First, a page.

Did you know that meditation could be a resource used in conjunction with other recovery treatments?

First let’s talk about what hides behind addiction… Emotions. Yes, the main emotions that are at the roots of addition are fear, depression or pessimism. These emotions are from the wanting mind; thoughts that grasp onto desires of ‘if only…’ which leads to distress. Desires are a part of human nature and we are driven to strive to be better and live in a better world; however when there is an obsessive tight grasp onto desires, this can be severely detrimental.

So, we know that emotions need to be altered in order to deal with the underlying issue of addiction. Treatment of addictions may include dietary changes, psychotherapy and mindful meditation. Meditation is used for therapy since it reduces the stress hormone cortisol and helps stimulate your immune system. Your body also has a greater ability to cleanse itself and this in turn affects your neurotransmitter receptors, which then alter mood.

Time for the research results! Mindful meditation proves that qualities that were once thought to be absolute have been altered. You can fundamentally change with meditation! So, if you have an aggressive or obsessive tendency, this can be changed – yay for you!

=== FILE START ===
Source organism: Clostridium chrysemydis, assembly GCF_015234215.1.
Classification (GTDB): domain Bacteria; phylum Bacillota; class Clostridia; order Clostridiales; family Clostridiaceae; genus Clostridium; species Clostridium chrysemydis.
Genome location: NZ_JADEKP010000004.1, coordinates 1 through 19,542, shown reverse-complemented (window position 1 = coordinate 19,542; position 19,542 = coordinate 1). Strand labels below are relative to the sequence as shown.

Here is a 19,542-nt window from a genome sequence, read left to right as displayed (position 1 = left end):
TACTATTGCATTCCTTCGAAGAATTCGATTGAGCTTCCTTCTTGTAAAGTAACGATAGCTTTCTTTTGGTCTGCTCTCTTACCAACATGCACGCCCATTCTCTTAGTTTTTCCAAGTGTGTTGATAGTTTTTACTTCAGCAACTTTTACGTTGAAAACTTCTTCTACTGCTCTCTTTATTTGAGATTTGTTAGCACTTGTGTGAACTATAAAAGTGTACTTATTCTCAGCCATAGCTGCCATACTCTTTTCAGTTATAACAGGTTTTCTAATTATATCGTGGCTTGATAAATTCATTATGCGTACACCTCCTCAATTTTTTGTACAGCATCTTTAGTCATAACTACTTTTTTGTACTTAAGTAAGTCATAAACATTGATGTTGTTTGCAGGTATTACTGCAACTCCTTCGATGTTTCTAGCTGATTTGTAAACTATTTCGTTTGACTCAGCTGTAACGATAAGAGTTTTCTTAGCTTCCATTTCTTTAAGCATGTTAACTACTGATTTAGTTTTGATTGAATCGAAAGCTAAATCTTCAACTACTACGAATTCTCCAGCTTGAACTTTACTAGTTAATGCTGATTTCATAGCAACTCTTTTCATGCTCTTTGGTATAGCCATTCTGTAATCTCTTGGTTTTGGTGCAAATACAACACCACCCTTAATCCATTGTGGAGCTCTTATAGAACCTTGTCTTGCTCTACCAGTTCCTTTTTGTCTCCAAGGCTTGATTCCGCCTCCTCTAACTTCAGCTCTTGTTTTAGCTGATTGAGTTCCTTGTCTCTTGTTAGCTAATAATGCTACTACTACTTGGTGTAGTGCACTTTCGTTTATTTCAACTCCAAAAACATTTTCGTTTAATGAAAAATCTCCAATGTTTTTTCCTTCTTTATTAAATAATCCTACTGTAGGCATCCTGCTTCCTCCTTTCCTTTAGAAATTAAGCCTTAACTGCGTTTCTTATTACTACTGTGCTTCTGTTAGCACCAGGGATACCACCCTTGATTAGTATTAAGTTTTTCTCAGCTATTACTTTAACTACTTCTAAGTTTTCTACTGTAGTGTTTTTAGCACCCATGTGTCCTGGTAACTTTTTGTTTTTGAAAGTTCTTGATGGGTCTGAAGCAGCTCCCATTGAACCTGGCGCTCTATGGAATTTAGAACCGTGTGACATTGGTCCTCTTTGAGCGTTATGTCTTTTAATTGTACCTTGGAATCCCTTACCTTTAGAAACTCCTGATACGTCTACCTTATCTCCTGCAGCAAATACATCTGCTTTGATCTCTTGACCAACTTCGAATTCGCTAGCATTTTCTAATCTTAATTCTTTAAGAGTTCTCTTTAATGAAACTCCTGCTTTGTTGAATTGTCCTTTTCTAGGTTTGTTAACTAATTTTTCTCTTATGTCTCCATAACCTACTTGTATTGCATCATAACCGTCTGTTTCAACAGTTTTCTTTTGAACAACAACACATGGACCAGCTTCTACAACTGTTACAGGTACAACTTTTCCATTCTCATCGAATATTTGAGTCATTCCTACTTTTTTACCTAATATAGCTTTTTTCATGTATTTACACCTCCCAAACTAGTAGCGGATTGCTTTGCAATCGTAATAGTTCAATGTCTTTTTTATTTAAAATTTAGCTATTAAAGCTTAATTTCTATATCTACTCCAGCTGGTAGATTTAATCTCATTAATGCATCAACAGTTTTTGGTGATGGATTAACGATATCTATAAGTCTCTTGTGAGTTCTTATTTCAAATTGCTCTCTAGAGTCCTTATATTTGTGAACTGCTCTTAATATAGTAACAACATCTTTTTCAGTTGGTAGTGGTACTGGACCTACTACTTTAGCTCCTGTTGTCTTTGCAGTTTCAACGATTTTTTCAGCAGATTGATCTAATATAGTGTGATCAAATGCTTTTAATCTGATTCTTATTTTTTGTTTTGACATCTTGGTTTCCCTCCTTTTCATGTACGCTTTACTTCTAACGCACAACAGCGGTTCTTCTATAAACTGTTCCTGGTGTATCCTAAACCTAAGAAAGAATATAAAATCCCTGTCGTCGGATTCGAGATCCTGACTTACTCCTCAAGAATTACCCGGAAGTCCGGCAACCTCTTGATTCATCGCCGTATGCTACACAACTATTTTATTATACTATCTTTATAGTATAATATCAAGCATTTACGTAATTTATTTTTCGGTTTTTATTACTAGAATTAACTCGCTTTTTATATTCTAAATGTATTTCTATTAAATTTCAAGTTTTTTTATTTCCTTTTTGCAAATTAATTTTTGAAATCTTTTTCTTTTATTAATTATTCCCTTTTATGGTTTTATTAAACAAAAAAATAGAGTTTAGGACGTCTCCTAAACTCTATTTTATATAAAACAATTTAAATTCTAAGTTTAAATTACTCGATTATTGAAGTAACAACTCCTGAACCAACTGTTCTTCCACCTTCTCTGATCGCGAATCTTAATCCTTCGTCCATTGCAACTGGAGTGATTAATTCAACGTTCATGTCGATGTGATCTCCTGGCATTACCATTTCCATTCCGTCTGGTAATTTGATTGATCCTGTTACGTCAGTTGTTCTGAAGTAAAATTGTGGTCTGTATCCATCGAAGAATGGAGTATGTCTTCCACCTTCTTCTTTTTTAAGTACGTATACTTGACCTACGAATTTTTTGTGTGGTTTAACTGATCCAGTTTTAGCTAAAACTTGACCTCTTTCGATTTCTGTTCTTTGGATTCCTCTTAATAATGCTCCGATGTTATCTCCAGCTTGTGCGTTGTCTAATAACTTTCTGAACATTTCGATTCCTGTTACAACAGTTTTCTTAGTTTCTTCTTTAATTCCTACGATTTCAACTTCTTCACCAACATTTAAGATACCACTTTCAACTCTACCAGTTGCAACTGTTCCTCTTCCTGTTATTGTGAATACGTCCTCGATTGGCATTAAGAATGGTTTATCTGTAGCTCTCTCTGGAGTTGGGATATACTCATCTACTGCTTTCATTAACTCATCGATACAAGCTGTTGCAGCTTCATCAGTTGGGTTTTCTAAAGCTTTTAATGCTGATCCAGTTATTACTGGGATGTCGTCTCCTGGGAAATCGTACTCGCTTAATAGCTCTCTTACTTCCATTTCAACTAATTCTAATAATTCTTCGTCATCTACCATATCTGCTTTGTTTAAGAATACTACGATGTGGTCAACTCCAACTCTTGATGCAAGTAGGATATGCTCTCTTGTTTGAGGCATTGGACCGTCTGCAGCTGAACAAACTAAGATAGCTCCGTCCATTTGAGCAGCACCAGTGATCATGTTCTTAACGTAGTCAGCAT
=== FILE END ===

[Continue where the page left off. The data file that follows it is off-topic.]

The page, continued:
And you thought you were too old to change… we say never. Research shows that when you practice meditation, areas of your brain actually grow thicker. With these changed thought patterns, your brain changes. Like we have said before the more you practice, the easier things become. Take for instance 10-20 years of meditation applied to someone’s life, and they are quicker to achieve a state of concentration and awareness. The key to achieving concentration and insight are intention and attention of focus. Less distractions lead to a more transformative state, which open your mind.

So all this brain stuff, how does it help with recovery? With the brain changes that occur from meditation, there are lower chances of relapsing into addictive tendencies. Meditation allows one to be able to become more self-aware and introspective, while making available other tools to cope with life. This leads to a reasonable evaluation of everyday situations with appropriate reactions that don’t depend on addiction driven predispositions.

Stress is known to be a primary trigger for relapse therefore, having meditation techniques available can help diminish that situation in a matter of minutes. Take for instance cravings (yep everyone has them); when you learn to be the observer in your thoughts, the cravings have less power and then eventually subside. The observer position allows for less emotional grasp on thoughts and feelings that may come up.

Overall, we know recovery can be difficult but meditation is a tool that can be used anywhere, anytime, and is easy to learn. Learn how to meditate with our Meditation 101 class.

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